How Ash Wednesday Can Make You a Sweeter Valentine
ash-wednesday-meets-valentines-day
by Fr. Mark-David Janus, C.S.P.
February 14, 2018

Ash Wednesday and Valentines Day fall on the same day this year.
This has created a big debate: which is more important?
Should you celebrate Valentine’s Day or Ash Wednesday?
I don’t think there is a conflict.
Valentine’s Day has to do with love and, believe it or not,
so does Ash Wednesday. In fact, I argue
Ash Wednesday will make you a better lover.
Let me explain.

Over the centuries the people of the covenant
have found three practices that strengthen loving.

They have been carefully saved and are passed on to us
every Ash Wednesday as prayer, almsgiving and fasting.
I’m going to spend just a moment on each.

Prayer is the time when we raise our hearts and minds
out of ourselves and up to God.
It is a time when I stop my constant attention to me
and attend to God.
It is a time when we make ourselves listen to God.
God speaks to us only of his love,
Invites us to live in his love,
calls us constantly to allow ourselves to be loved
by the One who made us.
The whole world needs to hear more about Love,
no one ever hears enough of how important they are,
how loved they are.
We have to work very hard to get any attention at all.
In prayer we are told just the opposite.
When we pray, we are told, God listens to every word.
When we pray, we are told, we have the attention
of the Creator of the world.
When we pray, we are told, God has nothing better to do
than to attend to us,
to be present to us over and over again.
Satan, however, is very clever,
and whenever we pray Satan is paying close attention to us.
In fact, the very first thing Satan does is to convince us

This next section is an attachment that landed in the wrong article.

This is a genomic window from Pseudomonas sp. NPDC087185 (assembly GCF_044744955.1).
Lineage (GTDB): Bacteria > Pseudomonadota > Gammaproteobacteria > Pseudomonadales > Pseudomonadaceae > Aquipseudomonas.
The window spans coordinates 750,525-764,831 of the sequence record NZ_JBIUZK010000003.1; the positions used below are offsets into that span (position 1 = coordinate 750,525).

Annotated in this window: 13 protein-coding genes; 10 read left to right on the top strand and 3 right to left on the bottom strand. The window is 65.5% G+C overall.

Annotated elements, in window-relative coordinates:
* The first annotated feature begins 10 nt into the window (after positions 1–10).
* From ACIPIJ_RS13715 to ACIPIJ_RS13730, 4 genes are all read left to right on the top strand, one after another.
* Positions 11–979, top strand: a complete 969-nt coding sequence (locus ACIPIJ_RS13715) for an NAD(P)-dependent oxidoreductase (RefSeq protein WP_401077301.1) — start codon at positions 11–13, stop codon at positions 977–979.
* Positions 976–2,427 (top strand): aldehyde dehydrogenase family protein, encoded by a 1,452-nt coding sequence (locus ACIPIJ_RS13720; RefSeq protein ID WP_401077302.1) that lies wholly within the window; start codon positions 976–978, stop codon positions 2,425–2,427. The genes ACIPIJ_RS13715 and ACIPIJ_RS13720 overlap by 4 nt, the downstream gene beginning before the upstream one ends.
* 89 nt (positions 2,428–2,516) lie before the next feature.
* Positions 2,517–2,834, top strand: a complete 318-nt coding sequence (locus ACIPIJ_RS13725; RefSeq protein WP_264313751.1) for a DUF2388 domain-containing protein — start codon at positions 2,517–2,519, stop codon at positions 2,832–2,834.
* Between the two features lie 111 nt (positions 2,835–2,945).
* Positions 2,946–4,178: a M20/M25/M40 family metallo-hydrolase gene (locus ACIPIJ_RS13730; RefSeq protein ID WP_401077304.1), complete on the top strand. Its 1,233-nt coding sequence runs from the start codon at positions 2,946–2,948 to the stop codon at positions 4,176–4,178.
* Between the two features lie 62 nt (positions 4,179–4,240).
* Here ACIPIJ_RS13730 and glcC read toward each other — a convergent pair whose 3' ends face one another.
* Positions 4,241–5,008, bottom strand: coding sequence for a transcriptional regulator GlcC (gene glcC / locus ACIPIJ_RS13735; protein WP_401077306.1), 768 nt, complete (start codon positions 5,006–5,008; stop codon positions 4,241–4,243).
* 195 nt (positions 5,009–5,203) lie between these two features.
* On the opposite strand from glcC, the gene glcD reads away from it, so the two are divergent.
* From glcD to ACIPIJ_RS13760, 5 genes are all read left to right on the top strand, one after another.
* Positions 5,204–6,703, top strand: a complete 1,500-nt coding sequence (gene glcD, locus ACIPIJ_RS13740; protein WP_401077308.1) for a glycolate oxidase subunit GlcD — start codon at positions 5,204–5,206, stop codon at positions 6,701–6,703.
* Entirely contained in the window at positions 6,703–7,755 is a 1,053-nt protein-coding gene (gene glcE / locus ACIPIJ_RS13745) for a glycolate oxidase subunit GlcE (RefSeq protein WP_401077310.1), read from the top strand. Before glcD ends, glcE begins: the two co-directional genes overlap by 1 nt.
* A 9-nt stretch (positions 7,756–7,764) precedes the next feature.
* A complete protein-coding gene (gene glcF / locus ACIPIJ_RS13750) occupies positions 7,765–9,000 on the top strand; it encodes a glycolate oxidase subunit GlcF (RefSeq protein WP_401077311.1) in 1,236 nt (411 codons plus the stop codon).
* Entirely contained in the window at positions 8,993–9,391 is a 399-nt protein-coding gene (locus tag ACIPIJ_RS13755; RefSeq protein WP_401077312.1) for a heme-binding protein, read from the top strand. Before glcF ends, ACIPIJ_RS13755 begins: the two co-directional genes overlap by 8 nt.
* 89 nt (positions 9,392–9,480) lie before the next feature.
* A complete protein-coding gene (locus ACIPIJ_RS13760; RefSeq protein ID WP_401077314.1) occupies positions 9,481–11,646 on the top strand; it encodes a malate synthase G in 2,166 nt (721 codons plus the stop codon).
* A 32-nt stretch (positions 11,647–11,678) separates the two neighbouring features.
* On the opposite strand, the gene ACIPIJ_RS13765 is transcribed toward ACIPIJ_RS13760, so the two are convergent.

that the praying is about us;
praying is all about what we need and what we want
and can be measured by how it makes us feel,
so if I do not get what I want
and praying does not make me feel good
there is no use in me praying at all.
But prayer is not about us, it is about God.
It is about believing that no matter where we are,
and no matter how we feel,
we can always place ourselves in the presence of
the God who loves us, attends to us,
and promises never to leave us alone.
Praying is practicing the presence of God in our lives.

If he cannot keep us from loving
Satan would tempt us to believe
that the amount of love allotted to us is limited
so me must conserve it, use it sparingly
lest we run out and be forced to live without it.

Almsgiving is a reminder that love
is something we give away to those who need it.
It is not something that we keep in reserve for ourselves,
or share exclusively with our friends.
It is not something that we offer only
when someone knocks on our door;
it is something that we seek to give.
We are to seek out those in need
to offer what consolation and assistance we can.
It is not just money,
although for those who are poverty stricken
money is a good form of alms.
It is also the application of our expertise and ability
where it is needed.
It is basic kindness,
and our attention
and perhaps most importantly, the gift of our time.
Alms-giving is not measured
by the amount or type of gifts given,
but by our availability
to give away the love that God has freely given us.

The value of fasting
does not rest in what we deny ourselves
or the amount of weight we lose.
Fasting, self-denial, is not a good in and of itself.
No amount of fasting will feed the people in Africa,
only the gift of alms will do that.
What fasting does is remind us
that we cannot find happiness by ourselves.
There is no store where one can buy happiness.
Happiness can be found only by sharing ourselves,
and the sharing of ourselves involves pain.
Time and time again we are reminded
that loving brings pain,
So, Satan whispers, if you are going to do it at all,
do so carefully, making sure that you will not be hurt.
After all, look what happened to Jesus.
If there is a God at all,
why did God allow Jesus to suffer pain?
Why does God allow you to suffer?
Love is too dangerous to practice —
control, lust and possession are far more realistic practices
for human beings to engage.
This is an insidious and convincing temptation.
Fasting is how we combat this particular temptation,
fasting is simply a reminder to us of our belief
that it is only by giving that we receive,
and only in our willingness to love until we die
that we find eternal life.
Fasting reminds us of our pledge.
It is simply a pledge that we will suffer the wounds of love
and so come to live in love forever.

A Lent of prayer, almsgiving and fasting
actually makes us better lovers
and sweeter Valentines.

Amen.


 Paulist Fr. Mark-David Janus is president of Paulist Press.